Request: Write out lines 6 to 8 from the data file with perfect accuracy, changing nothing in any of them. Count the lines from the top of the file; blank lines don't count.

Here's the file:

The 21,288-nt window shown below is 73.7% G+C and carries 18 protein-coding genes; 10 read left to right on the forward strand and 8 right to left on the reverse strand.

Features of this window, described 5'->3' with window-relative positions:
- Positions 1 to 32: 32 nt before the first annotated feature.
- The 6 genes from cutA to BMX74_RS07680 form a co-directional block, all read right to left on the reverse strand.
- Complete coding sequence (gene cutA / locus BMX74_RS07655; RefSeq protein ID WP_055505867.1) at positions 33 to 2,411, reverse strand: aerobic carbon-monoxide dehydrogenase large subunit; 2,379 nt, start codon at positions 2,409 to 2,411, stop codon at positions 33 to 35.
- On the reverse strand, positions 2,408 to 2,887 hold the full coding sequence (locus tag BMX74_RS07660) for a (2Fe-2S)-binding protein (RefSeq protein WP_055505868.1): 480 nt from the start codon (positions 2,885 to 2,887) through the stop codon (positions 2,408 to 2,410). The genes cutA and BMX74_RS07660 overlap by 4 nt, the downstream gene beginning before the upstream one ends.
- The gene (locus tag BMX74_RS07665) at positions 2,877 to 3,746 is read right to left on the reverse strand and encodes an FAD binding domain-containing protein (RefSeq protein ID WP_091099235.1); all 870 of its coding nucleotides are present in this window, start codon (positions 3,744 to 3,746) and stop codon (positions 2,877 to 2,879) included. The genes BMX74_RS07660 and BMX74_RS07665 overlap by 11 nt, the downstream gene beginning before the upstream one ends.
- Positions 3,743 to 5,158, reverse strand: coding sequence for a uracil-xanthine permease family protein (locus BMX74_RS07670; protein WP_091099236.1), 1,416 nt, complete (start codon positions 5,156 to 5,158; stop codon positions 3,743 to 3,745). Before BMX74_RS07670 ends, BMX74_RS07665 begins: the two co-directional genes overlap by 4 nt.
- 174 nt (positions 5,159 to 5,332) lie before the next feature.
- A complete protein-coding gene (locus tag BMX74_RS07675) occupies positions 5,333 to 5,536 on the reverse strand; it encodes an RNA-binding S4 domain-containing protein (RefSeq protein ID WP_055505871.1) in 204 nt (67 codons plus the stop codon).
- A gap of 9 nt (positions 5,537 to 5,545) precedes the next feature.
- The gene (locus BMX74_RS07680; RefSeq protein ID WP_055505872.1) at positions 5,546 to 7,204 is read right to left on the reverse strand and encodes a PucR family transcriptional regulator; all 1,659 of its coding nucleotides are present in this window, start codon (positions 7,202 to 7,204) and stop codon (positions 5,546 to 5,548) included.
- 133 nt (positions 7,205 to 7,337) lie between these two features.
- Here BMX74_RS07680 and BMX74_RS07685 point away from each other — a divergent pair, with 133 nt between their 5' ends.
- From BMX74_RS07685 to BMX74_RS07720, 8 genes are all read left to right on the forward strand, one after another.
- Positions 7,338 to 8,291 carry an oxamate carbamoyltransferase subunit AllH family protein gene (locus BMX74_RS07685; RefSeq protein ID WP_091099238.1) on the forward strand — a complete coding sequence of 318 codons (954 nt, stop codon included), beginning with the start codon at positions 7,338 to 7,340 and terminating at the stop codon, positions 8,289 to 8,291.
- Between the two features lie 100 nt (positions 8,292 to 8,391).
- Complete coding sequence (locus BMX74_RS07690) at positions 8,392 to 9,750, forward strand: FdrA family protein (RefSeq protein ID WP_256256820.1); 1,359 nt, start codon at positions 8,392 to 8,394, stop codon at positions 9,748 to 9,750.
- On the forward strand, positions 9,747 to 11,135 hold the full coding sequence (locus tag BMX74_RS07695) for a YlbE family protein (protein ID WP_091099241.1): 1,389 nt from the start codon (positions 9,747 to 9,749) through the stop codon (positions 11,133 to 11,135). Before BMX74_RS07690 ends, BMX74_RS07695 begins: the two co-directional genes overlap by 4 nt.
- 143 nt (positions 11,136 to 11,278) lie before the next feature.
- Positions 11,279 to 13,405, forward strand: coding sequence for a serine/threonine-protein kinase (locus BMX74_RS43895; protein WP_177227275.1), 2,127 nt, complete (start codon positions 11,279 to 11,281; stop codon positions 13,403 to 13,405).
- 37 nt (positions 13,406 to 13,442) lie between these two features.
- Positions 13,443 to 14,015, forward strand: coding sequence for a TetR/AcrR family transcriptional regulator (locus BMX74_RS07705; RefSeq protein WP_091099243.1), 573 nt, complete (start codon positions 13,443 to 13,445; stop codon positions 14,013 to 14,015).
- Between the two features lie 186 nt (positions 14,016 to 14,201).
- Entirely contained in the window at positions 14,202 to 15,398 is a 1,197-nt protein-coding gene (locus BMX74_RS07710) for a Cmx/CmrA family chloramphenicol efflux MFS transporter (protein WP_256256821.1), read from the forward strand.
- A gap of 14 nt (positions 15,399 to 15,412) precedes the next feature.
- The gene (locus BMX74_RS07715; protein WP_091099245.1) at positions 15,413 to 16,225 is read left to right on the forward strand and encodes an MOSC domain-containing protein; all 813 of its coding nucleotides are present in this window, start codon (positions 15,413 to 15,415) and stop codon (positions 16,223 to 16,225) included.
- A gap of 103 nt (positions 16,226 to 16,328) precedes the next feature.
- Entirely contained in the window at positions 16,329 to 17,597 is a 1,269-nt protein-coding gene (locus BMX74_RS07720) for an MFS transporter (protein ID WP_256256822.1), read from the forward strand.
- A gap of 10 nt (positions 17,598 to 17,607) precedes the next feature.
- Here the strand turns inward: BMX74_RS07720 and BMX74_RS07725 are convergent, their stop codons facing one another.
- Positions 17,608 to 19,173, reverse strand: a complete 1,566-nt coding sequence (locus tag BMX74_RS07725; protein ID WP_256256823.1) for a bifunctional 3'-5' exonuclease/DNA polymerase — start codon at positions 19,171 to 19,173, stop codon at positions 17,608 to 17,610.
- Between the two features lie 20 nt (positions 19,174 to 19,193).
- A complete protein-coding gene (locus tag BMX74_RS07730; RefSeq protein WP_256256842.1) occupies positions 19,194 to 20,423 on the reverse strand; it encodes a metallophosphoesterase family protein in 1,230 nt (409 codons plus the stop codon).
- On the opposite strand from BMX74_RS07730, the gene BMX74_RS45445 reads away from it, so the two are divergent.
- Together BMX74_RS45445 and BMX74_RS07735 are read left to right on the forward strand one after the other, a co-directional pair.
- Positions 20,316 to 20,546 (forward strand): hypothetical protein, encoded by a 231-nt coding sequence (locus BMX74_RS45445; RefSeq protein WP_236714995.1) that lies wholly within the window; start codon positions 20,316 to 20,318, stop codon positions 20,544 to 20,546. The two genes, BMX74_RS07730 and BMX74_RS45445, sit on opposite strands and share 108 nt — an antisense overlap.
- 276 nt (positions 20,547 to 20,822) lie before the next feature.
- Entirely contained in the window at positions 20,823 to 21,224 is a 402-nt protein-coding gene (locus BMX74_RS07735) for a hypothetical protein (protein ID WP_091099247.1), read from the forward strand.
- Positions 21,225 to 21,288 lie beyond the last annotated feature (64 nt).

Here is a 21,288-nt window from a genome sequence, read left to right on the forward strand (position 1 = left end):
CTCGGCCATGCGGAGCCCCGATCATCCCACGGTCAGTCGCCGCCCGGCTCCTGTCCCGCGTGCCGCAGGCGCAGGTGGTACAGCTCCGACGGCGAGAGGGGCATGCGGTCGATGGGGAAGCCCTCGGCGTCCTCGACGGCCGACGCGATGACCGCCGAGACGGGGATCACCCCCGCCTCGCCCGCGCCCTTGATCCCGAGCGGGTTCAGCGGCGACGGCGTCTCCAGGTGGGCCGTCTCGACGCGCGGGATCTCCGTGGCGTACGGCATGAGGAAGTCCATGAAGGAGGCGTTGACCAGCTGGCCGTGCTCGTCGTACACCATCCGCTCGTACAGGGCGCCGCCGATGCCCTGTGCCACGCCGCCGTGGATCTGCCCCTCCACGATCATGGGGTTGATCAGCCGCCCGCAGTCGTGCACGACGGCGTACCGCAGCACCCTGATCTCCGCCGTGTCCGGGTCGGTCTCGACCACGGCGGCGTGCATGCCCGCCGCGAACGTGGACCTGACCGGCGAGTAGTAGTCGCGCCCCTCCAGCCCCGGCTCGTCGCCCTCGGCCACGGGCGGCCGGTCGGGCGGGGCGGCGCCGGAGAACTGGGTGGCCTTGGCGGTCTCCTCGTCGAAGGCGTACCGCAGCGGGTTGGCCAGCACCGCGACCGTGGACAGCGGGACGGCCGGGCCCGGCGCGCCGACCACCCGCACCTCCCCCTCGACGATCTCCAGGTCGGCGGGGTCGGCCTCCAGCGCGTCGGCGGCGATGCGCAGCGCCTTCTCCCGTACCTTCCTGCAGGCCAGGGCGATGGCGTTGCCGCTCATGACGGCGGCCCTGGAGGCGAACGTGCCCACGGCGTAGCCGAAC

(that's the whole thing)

- On the reverse strand, positions 2,408 to 2,887 hold the full coding sequence (locus tag BMX74_RS07660) for a (2Fe-2S)-binding protein (RefSeq protein WP_055505868.1): 480 nt from the start codon (positions 2,885 to 2,887) through the stop codon (positions 2,408 to 2,410). The genes cutA and BMX74_RS07660 overlap by 4 nt, the downstream gene beginning before the upstream one ends.
- The gene (locus tag BMX74_RS07665) at positions 2,877 to 3,746 is read right to left on the reverse strand and encodes an FAD binding domain-containing protein (RefSeq protein ID WP_091099235.1); all 870 of its coding nucleotides are present in this window, start codon (positions 3,744 to 3,746) and stop codon (positions 2,877 to 2,879) included. The genes BMX74_RS07660 and BMX74_RS07665 overlap by 11 nt, the downstream gene beginning before the upstream one ends.
- Positions 3,743 to 5,158, reverse strand: coding sequence for a uracil-xanthine permease family protein (locus BMX74_RS07670; protein WP_091099236.1), 1,416 nt, complete (start codon positions 5,156 to 5,158; stop codon positions 3,743 to 3,745). Before BMX74_RS07670 ends, BMX74_RS07665 begins: the two co-directional genes overlap by 4 nt.